12:30 p.m.: Senate Democrats and Republicans hold their weekly policy luncheons.

2:30 p.m.: The Senate Foreign Relations Committee meets to mark up S.J.Res.20, authorizing the limited use of the United States armed forces in support of the NATO mission in Libya. The committee will also vote on several nominations.


The Senate is in session.

Committee hearings/other events:

9 a.m.: Sen. John Cornyn (R-Tex.) delivers opening remarks at a Heritage Foundation discussion on “The China Challenge: Mixing Economics and Security.”

10 a.m.: The Senate commerce committee holds a hearing on “Privacy and Data Security: Protecting Consumers in the Modern World.”

10 a.m.: The Senate Foreign Relations Committee holds a hearing on the nomination of Derek Mitchell to be the State Department’s special representative and policy coordinator for Burma.

10:30 a.m.: The Senate Judiciary Committee holds a hearing on “Barriers to Justice and Accountability: How the Supreme Court’s Recent Rulings Will Affect Corporate Behavior.”

2 p.m.: The Institute on Political Journalism holds a ceremony at the National Press Club to recognize journalists “for excellence in economic, investigative and collegiate reporting.”

2:30 p.m.: The Senate homeland security committee holds a hearing on “The Diplomat’s Shield: Diplomatic Security and its Implications for U.S. Diplomacy.”

4 p.m.: The Cato Institute holds a policy forum on “Turning the Page in Afghanistan.”

6 p.m.: The Women’s Foreign Policy Group holds a forum with Husain Haqqani, Pakistan’s ambassador to the United States, and The Washington Post’s Karen DeYoung on “U.S.-Pakistani Relations.”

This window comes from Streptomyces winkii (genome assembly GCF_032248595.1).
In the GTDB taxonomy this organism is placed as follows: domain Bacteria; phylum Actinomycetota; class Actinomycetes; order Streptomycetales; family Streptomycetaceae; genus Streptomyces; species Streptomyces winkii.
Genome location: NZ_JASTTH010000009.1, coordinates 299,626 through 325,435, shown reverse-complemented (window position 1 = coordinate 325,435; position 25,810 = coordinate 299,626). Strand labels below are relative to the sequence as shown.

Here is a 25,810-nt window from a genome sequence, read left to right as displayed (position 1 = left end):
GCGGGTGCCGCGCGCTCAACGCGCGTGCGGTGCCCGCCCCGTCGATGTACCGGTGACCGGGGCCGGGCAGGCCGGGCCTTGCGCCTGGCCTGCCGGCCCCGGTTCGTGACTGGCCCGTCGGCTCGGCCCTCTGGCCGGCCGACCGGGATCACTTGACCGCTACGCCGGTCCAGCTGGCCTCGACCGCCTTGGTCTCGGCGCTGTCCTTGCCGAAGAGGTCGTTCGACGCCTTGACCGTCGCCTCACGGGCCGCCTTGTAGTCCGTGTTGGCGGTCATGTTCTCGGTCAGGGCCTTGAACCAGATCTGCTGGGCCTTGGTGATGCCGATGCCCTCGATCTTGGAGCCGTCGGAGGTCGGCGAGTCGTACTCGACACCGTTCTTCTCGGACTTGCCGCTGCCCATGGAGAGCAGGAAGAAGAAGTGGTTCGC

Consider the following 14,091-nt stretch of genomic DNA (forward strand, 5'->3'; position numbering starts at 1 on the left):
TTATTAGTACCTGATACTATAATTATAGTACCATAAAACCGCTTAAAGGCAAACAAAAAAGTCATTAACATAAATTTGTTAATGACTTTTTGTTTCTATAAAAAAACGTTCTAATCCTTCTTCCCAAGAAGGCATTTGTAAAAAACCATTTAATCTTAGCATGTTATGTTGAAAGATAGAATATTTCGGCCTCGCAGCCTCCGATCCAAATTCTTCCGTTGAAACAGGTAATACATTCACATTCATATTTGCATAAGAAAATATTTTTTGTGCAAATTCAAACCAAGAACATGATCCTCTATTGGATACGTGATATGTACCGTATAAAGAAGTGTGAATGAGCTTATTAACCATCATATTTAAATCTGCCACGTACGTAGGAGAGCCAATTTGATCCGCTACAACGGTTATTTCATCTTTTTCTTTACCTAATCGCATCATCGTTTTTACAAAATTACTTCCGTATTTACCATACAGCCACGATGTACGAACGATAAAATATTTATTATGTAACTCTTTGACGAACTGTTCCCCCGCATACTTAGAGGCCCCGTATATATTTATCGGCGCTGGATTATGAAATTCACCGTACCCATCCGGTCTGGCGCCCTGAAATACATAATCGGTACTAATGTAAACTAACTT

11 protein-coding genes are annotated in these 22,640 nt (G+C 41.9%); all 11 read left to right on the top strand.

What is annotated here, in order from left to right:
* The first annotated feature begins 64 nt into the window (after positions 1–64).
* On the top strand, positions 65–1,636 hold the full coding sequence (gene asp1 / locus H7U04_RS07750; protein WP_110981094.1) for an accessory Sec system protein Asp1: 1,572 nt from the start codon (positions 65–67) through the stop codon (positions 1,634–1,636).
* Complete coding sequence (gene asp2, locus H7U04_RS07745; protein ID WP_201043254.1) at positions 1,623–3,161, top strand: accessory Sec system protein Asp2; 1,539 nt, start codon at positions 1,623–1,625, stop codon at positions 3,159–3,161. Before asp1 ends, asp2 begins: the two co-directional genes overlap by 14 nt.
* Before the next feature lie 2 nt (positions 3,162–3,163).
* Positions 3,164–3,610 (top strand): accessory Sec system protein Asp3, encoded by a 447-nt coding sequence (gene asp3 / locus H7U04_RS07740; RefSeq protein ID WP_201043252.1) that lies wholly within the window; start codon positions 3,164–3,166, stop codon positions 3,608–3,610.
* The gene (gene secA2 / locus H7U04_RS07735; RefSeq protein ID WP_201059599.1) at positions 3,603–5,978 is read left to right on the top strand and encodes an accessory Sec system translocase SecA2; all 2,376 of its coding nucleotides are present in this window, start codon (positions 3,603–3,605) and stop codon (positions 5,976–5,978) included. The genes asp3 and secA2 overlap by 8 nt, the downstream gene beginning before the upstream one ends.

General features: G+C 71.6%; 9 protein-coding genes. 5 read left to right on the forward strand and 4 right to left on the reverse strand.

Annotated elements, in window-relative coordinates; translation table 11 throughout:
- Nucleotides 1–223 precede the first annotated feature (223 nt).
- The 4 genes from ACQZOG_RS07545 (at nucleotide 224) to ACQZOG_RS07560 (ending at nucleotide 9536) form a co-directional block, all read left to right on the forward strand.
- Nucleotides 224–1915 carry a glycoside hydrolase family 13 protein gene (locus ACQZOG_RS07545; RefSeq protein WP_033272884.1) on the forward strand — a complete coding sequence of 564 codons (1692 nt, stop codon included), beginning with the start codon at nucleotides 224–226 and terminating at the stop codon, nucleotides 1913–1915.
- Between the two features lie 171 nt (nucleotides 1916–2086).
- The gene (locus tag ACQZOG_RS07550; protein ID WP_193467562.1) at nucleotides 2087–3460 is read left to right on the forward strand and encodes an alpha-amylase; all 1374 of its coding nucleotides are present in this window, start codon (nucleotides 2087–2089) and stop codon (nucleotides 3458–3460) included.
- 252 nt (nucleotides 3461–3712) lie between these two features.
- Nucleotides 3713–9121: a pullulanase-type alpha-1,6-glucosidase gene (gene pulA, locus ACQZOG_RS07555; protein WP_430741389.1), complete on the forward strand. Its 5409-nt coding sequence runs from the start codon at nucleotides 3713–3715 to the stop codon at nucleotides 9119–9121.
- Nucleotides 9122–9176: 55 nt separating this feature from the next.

The Senate is in session.

Committee hearings/other events:

8 a.m.: Sen. James Inhofe (R-Okla.) speaks at the Heartland Institute’s annual International Conference on Climate Change at the Marriott Wardman Park.

10 a.m.: Former Office of Management and Budget directors Peter Orszag and James Nussle, and Center on Budget and Policy Priorities President Robert Greenstein, testify at a Senate Finance Committee hearing on deficit reduction.

10 a.m.: The Senate homeland security committee holds a hearing on “Afghanistan Reconstruction Contracts: Lessons Learned and Ongoing Problems.”

10 a.m.: A Senate Judiciary subcommittee holds a hearing on “Oversight of the Financial Fraud Enforcement Task Force.”

2 p.m.: The Institute for the Study of War holds a discussion on Afghanistan at the Newseum. Participants include Sens. Joe Lieberman (I-Conn.) and John McCain (R-Ariz.).

2:30 p.m.: The Senate Select Intelligence Committee holds a closed-door hearing on intelligence matters.


The Senate is in session.

Committee hearings/other events:

11 a.m.: The Smithsonian Institution begins the 45th Annual Smithsonian Folklife Festival.

1 p.m.: NASA Administrator Charles Bolden discusses “America’s continued commitment to leadership in human spaceflight and NASA’s plans to extend human presence beyond low-Earth orbit” at the National Press Club.